And it’s surprising. I am usually really bad about recalling names of authors that I’ve loved like I read something and two days later, it’s like “who was that person again?” but there was this particular poet that I read, it was Thomas Lux, and he was reading a piece about ice worms on an iceberg or something. It just kind of blew my mind that somebody would write it that. That just changed my idea of what’s possible in poetry, okay. And I can’t remember all the poem but I’m just like, wow, glaciers and worms, okay. But we should talk more about your work actually. So first off though, it sounds like poetry is definitely a first love. Do you stick with poetry exclusively? Do you write other things or is this just really where you you find your your heart leads you?

Gina Fuchs  07:41

I always come back to poetry. I think that’s the one medium that I can I’ll stick with, but I have taken some satire writing classes. So I do like like to dabble in comedy writing as a as a hobby.

Teresa Douglas  08:03

Yeah, it’s funny just a little while ago, I recorded an episode which will be out soon with somebody who teaches satire at The Second City and it it’s really fun just to see how your brain can work in different ways. And it’s almost like when you’re working out and you do weights one day and then you do some kind of cardio the next day it exercises different things and it’s fun when you can have something that makes you think in a different way. At least I think so.

Gina Fuchs  08:36

It’s so funny that you say that. I took my first Satire writing class at Second City so I’m really excited to listen to that episode. But it’s true. I feel like in my like poetry writing I have a hard time like making a joke but um I love satire.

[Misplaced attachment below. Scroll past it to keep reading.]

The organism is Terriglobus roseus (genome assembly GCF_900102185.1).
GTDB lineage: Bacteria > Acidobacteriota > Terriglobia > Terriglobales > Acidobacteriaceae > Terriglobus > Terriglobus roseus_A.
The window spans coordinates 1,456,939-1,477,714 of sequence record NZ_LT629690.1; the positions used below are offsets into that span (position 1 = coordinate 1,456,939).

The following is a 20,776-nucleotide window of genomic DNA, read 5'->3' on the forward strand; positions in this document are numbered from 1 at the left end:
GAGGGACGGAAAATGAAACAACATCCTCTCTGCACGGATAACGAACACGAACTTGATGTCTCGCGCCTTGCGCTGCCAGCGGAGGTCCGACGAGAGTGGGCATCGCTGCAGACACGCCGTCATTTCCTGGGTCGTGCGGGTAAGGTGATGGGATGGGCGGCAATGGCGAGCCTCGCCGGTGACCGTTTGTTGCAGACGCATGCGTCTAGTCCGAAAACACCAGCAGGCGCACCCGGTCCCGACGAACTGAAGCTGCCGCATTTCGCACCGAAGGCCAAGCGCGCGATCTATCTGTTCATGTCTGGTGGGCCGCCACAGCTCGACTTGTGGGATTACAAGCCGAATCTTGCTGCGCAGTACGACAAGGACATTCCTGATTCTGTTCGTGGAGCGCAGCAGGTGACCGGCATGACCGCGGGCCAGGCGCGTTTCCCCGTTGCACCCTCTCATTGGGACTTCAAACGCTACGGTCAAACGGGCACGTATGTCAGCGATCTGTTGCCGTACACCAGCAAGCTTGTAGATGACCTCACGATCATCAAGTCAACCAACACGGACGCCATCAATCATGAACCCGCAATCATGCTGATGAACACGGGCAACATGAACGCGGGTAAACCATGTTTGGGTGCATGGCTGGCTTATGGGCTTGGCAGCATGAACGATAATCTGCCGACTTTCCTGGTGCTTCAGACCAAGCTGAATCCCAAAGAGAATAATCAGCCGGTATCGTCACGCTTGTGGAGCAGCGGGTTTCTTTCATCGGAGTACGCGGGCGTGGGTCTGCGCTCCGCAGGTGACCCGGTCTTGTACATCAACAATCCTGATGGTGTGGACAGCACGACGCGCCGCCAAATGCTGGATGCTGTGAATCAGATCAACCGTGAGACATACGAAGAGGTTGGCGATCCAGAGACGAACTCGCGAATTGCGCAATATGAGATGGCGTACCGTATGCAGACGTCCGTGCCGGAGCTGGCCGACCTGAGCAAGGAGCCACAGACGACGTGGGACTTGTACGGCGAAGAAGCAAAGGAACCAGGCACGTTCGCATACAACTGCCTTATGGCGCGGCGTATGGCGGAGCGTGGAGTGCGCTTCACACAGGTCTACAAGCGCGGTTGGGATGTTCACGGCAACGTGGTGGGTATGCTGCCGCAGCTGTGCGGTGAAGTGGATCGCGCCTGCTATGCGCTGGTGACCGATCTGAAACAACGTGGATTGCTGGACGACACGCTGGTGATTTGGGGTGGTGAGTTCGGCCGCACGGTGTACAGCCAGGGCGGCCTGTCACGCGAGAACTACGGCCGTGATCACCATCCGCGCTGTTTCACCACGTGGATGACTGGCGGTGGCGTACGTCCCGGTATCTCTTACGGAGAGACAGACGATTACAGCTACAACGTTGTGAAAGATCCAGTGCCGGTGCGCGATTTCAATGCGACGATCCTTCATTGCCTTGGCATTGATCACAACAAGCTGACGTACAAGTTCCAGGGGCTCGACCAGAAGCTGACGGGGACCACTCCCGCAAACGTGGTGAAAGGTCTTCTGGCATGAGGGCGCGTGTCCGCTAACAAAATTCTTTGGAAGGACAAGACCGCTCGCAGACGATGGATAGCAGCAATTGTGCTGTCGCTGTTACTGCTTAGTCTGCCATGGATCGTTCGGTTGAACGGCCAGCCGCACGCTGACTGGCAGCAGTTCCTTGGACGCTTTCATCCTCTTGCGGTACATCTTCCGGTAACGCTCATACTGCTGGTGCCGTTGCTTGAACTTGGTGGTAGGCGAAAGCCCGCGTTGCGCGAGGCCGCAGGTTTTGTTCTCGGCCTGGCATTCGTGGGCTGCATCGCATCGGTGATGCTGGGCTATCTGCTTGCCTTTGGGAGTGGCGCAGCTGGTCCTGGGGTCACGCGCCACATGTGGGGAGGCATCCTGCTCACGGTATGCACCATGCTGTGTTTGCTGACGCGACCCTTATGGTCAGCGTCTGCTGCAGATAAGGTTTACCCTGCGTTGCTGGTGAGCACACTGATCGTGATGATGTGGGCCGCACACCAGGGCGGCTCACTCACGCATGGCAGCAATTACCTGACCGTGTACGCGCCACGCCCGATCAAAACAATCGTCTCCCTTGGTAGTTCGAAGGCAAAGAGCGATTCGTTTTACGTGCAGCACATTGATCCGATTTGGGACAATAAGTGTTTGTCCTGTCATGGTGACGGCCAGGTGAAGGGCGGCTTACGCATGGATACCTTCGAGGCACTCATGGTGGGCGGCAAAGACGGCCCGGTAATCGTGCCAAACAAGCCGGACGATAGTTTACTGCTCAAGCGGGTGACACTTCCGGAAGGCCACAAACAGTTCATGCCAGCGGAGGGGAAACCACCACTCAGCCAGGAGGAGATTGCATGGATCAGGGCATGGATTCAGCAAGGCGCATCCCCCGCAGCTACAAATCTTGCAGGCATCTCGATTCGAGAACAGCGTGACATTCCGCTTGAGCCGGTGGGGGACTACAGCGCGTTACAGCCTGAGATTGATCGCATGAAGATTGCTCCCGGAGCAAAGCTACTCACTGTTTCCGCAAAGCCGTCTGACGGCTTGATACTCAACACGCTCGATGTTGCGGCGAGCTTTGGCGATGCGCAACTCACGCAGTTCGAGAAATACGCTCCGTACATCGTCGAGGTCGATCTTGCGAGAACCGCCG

Teresa Douglas  09:04

Yeah. Let’s let’s talk about your piece because it’s definitely not comedy or satire. We have this grief. We have memory. (If anyone’s hearing kind of rustling in the background, I’ve just pulled out my iPad so I can read through the piece.) When you’re talking about that rice it’s almost the safest thing to have grief over. And yet it’s not. I don’t know I’m not putting this right. But I The reason I love this piece. Let me get back to that. It’s because you’re already talking about about death and losing this perfect burnt rice caked into the soul of your pot and to me that is such a lovely visceral image. As someone who has burned the bottom of rice quite a few times and not actually meant to do that. I can almost feel that detail. Is that a detail that you came into this piece with? Maybe we can we can just have you walk us through how you started this piece? How you you came to the idea of it?

Gina Fuchs  10:27